• Performance Based Financing enhances maternal health services in Kenya
  • Performance Based Financing enhances maternal health services in Kenya

Performance Based Financing enhances maternal health services in Kenya

Thursday, 28 Jun 2018
Performance Based Financing is used in Kenya to incentivize health workers to improve maternal and newborn health services. We look at how this led to a three-fold increase in the number of deliveries being conducted at Sikulu Dispensary in Bungoma County.

In 2015, Performance Based Financing (PBF) was introduced in Bungoma, Kenya to incentivize health workers to improve maternal and newborn health services. This means that health facilities and staff qualify for financial rewards based on the number and quality of maternal health services provided.

The PBF scheme is supported by the Maternal and Newborn Improvement (MANI) project in partnership with the County Health Management Team, and has contributed to improving access to quality maternal and newborn health services in 37 facilities across the six sub-counties where MANI operates. One of the facilities that has benefited from PBF is Sikulu Dispensary which offers preventative, promotive and curative health services to the local community. Since its establishment in 2005, the dispensary has grown from strength to strength; it has recruited more staff, built additional outpatient rooms, built a maternity wing and in 2011 began conducting deliveries.

In 2016, Sikulu Dispensary joined the PBF scheme. At the time, the facility only had two nurses and convincing women to deliver at the facility was a major challenge. With financial incentives from the scheme, the facility staff gained the resources and the motivation to change this, and since then has seen a dramatic improvement to both the quantity and quality of services.

Together the two nurses reached out to their 20 community health volunteers to generate demand for maternity services and arranged for someone to be on call at night. The results were outstanding.  While the number of deliveries conducted by the facility showed a gradual increase from 2011 – 2016, between 2016 and 2017 there was an almost three-fold increase from 243 to 681 deliveries per year due to PBF support.

“We have improved and even surpassed our targets as a facility. That means as a facility we are able to reach the population that we are supposed to serve; they are getting skilled attendance right from antenatal care and up to delivery and even past delivery”, Nurse in charge, Sikulu Dispensary.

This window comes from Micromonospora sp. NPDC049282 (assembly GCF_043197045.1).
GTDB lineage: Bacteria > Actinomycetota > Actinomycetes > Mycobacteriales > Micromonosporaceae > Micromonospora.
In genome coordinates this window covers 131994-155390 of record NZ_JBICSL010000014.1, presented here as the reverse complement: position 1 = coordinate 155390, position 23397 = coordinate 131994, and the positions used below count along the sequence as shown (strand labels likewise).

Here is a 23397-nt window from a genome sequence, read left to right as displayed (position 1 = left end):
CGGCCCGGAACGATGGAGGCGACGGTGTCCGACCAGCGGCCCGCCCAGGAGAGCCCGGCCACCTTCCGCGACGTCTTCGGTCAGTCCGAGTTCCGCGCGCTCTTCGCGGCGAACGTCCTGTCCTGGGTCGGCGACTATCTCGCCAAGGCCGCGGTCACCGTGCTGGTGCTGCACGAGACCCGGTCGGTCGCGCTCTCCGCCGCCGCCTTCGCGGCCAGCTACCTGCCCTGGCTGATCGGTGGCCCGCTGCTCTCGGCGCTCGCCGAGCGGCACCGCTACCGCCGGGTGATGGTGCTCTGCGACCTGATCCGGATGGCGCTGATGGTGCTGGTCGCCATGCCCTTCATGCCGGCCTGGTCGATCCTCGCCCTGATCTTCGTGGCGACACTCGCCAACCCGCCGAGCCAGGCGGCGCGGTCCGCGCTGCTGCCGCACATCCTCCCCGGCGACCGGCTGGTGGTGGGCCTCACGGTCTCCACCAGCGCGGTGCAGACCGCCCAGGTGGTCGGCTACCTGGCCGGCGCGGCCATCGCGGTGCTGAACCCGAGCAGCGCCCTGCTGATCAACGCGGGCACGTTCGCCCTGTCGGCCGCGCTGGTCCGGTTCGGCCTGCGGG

Alongside increasing the number of women using the dispensary, PBF has contributed to improving the quality of care provided. The PBF’s monitoring and verification process requires facilities to have a score of 60% or over to qualify for a quality reward. With the help of the scheme, Sikulu Dispensary achieved an average score of 90% for the last 18 months, which is a significant improvement from its baseline score of 37%.

PBF has improved performance by promoting facility autonomy and placing health workers at the centre of decision making. Decisions such as whether they should purchase supplies, undertake facility renovations, reward community level work, or source casual staff are made by health workers at the facility:

“PBF has assisted us so much… we were having a shortage of supplies like non-pharmaceuticals. We were able to sit down as staff and committee and prioritise our needs… so we were able to budget for the non-pharms and drugs”, Sikulu Dispensary staff.

The PBF scheme has demonstrated that motivation of health workers improves how services at the facility are offered and has helped motivate staff who are operating in difficult circumstances. The staff at Sikulu said they feel more motivated and have cultivated a sense of team work. 

“It has improved my spirit…. when I wake up in the morning I am motivated that I need to do ABCD…There is a lot of teamwork, everybody wants to work and everybody is punctual to her place of work because at the end of the day they know there is something they are expecting”, Sikulu Dispensary staff.

With the implementation of PBF, it has allowed health facilities to access other revenue channels from other performance based financing interventions. For example, since January 2018, 72 mothers have been registered under Linda Mama (the free maternity programme funded by the national government)  and 24 women have delivered under the scheme.

Ultimately, the Performance Based Financing scheme has helped the delivery of priority, life-saving interventions, and by increasing the autonomy of health facilities PBF has empowered facility managers and their staff to deliver better quality of services.

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